Galway Technology Centre (GTC) has released the first of a series short videos explaining why their indigenous and multinational alumni have chosen Galway as a city to grow their business and develop their products. Inspired by the ‘Why Galway’ initiative led by the city’s enterprise community, the videos showcase the people and organisations within Galway’s technology and innovation sector.
The first video in the series features Ipswitch, a global American company who established operations at Galway Technology Centre (GTC) prior to opening their Europe, Middle East and Africa (EMEA) support and operations centre in the city.
Employing 250 people in the US, Europe, Asia and Latin America, Ipswitch will be growing their team in Galway to 60 professionals in technical support, sales, product development, channel development and cloud operations.
John McArdle, EMEA Channel Director for Ipswitch, is a 20-year veteran of the technology community in the west of Ireland who leads the Galway operation.
“The unique DNA of Galway is that it is a compact city where people like to collaborate,” said John McArdle. “We require a mix of skills and languages to deliver on our vision for a centre of excellence in Galway. We need multiple business functions with multi-lingual capability and Galway is a rich source of that.”
Ipswitch provides IT professionals across the globe with secure managed file transfer solutions and network monitoring software. 30% of their customer base is located outside of North America and the Galway office is a critical part of the company’s growth strategy in EMEA. The move enables Ipswitch to greatly increase its support for its channel partners and customers across Europe in local languages and time zones.
“We have hired our sales team from the business schools and hired graduates from the engineering and ICT schools of both colleges in the city. That breadth of educated talent is very important to us,” according to John McArdle.
GTC is a is a full-service enterprise and innovation centre that is used by indigenous enterprises to grow and by multinationals to establish a European base.
“Our clients, of which 90% are indigenous start-ups and enterprises, use our centre as a base to establish their team and operations in Galway city,” explains Niamh Costello, General Manager of Galway Technology Centre (GTC). “They grow out of GTC into a dedicated facility, joining our alumni network and forming part of the technology community in the city. They create new job opportunities, develop regional skills and enhance the connectivity of Galway city with the global technology industry.”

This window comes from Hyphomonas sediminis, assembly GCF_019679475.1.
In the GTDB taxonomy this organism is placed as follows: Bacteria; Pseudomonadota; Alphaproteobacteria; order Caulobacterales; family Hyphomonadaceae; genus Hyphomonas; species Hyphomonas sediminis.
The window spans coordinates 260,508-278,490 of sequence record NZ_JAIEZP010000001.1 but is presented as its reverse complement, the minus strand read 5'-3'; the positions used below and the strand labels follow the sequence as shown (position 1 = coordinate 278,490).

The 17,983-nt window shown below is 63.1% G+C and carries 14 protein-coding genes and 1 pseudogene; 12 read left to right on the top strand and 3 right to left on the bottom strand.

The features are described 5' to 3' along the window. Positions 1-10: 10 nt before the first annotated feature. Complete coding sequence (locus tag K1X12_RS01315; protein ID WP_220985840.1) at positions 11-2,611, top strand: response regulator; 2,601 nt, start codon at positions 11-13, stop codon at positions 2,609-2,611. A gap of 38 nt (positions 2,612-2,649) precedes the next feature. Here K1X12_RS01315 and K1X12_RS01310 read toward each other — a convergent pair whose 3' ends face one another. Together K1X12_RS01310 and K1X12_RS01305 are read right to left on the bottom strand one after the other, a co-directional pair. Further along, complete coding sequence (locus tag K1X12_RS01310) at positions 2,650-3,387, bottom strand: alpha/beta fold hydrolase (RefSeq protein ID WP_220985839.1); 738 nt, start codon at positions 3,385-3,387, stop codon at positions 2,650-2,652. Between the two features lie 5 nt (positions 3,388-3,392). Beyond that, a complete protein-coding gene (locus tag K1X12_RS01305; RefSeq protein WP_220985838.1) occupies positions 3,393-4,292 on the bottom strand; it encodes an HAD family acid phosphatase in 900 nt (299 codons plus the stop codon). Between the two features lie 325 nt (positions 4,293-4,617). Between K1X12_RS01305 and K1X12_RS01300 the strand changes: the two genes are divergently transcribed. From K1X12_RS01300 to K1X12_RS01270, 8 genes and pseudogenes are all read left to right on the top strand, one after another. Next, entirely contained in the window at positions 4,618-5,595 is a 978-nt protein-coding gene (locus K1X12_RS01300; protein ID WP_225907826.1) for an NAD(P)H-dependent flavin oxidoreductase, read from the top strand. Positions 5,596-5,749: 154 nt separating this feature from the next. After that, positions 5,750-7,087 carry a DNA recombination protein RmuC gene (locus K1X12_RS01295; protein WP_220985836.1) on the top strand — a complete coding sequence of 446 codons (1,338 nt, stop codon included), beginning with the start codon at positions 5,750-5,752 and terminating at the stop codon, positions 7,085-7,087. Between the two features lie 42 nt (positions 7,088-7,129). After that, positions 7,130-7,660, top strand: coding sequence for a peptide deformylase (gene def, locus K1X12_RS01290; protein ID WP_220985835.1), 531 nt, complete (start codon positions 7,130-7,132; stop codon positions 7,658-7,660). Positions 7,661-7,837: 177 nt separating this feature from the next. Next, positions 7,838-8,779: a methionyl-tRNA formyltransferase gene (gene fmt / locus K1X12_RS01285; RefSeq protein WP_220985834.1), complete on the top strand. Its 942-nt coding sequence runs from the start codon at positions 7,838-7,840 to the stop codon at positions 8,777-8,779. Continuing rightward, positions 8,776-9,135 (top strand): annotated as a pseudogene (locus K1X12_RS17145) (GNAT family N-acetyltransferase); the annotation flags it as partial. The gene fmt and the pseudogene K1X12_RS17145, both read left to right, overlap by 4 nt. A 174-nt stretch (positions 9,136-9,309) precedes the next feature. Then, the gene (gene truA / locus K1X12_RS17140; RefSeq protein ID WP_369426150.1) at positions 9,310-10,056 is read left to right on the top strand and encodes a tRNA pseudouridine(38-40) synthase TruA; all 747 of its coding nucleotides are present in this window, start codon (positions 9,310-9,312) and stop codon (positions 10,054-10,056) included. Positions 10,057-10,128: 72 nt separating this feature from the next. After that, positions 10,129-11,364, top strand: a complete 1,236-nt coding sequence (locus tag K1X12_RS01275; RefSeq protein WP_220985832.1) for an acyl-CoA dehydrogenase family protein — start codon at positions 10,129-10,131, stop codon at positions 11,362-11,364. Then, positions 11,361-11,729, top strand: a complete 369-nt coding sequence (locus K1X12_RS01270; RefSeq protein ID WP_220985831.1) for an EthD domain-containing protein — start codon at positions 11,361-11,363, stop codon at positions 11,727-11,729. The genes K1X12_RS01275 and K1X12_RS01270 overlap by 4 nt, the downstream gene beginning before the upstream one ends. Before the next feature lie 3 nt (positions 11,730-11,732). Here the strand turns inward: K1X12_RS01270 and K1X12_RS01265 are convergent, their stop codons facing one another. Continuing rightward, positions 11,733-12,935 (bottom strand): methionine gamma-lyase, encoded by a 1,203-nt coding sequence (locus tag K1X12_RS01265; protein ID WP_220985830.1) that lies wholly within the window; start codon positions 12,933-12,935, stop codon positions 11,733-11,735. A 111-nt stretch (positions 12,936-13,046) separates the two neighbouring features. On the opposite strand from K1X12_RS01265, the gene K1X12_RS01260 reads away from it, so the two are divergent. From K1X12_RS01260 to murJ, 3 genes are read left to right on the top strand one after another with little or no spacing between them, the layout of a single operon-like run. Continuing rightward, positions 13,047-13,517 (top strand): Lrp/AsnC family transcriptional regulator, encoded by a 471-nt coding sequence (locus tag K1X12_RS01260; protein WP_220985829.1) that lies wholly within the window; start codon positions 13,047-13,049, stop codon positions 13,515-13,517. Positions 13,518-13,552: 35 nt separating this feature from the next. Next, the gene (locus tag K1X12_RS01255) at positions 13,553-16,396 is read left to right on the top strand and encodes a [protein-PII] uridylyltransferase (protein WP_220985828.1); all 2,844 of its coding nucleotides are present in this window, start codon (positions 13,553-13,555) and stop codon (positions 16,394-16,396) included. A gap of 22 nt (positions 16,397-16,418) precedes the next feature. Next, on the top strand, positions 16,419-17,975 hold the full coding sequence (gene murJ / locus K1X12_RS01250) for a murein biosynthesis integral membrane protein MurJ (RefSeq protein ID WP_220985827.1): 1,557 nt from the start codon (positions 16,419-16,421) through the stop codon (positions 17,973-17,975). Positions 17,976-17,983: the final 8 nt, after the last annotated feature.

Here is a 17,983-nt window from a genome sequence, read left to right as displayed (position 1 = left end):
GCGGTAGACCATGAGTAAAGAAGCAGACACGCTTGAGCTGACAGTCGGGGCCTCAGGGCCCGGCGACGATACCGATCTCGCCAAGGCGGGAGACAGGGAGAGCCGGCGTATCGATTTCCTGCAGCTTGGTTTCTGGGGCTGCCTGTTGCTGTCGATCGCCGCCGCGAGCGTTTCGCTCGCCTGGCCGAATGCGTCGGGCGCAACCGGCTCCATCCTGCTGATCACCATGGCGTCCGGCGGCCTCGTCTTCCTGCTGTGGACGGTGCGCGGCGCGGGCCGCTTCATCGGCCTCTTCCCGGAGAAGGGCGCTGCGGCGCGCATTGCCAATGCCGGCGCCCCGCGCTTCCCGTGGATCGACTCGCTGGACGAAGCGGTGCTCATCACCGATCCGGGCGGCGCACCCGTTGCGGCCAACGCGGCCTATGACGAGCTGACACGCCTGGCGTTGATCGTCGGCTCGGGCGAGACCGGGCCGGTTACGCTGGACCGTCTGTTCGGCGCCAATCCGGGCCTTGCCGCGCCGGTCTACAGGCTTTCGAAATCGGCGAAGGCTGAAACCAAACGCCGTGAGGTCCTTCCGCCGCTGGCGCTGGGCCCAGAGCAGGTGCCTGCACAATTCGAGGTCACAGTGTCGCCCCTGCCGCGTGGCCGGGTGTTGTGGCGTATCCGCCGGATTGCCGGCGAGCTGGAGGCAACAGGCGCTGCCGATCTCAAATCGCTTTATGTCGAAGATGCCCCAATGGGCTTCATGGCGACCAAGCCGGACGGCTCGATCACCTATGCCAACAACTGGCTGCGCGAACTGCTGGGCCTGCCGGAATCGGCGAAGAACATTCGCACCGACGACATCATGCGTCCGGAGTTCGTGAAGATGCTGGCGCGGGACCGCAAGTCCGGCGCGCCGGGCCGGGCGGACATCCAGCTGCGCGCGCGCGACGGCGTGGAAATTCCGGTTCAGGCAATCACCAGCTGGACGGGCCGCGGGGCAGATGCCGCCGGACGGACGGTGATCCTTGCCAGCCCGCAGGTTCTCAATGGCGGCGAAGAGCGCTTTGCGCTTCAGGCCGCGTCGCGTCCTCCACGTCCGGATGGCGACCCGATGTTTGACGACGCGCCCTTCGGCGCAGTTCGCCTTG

Since the closure of Digital Equipment’s hardware operations in 1993, GTC has been at the heart of the city’s enterprise and technology community. Since its foundation in 1994 with 8 indigenous start-ups the centre has supported the development of 150 companies.
“When I started in Galway 20 years ago, it was very much an IT tech centre driven by multinationals,” said John McArdle. “We had the very large names like Hewlett Packard and Nortel. Today it is a complete rounding of the hub where we now have large multinationals, mid-scale multinationals and a very vibrant indigenous software start-up community. That whole ecosystem works very well together to support each other.”
Recent multinationals who landed at Galway Technology Centre and have established permanent operations in the city include EA Games, Wayfair and Mathworks. Together they now employ over 600 people in the city.
The next videos in the series will feature the Galway founded companies Ex Ordo, who create software for research conferences, and Storm Technology, a business technology consultancy. US multinational Mathworks, who develops mathematical computing software for engineers and scientists, will also feature in the series.